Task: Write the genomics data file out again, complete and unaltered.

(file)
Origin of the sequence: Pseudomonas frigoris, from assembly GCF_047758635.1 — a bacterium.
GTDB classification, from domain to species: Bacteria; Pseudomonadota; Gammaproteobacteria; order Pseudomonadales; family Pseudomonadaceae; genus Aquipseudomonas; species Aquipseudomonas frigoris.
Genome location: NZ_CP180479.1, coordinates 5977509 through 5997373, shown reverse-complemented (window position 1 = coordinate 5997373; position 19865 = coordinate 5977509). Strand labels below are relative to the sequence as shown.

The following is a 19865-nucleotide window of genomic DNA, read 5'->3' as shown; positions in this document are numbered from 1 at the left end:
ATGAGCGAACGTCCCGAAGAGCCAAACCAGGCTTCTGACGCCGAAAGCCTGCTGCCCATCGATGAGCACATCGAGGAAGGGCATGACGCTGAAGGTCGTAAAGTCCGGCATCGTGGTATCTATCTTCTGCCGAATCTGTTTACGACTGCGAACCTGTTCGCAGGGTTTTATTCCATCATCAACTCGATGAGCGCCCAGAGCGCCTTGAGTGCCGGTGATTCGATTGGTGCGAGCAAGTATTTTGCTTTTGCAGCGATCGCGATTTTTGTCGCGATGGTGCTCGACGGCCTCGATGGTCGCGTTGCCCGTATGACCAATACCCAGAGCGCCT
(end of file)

Origin of the sequence: Pseudomonas frigoris, from assembly GCF_047758635.1 — a bacterium.
GTDB classification, from domain to species: Bacteria; Pseudomonadota; Gammaproteobacteria; order Pseudomonadales; family Pseudomonadaceae; genus Aquipseudomonas; species Aquipseudomonas frigoris.
Genome location: NZ_CP180479.1, coordinates 5977509 through 5997373, shown reverse-complemented (window position 1 = coordinate 5997373; position 19865 = coordinate 5977509). Strand labels below are relative to the sequence as shown.

The following is a 19865-nucleotide window of genomic DNA, read 5'->3' as shown; positions in this document are numbered from 1 at the left end:
ATGAGCGAACGTCCCGAAGAGCCAAACCAGGCTTCTGACGCCGAAAGCCTGCTGCCCATCGATGAGCACATCGAGGAAGGGCATGACGCTGAAGGTCGTAAAGTCCGGCATCGTGGTATCTATCTTCTGCCGAATCTGTTTACGACTGCGAACCTGTTCGCAGGGTTTTATTCCATCATCAACTCGATGAGCGCCCAGAGCGCCTTGAGTGCCGGTGATTCGATTGGTGCGAGCAAGTATTTTGCTTTTGCAGCGATCGCGATTTTTGTCGCGATGGTGCTCGACGGCCTCGATGGTCGCGTTGCCCGTATGACCAATACCCAGAGCGCCT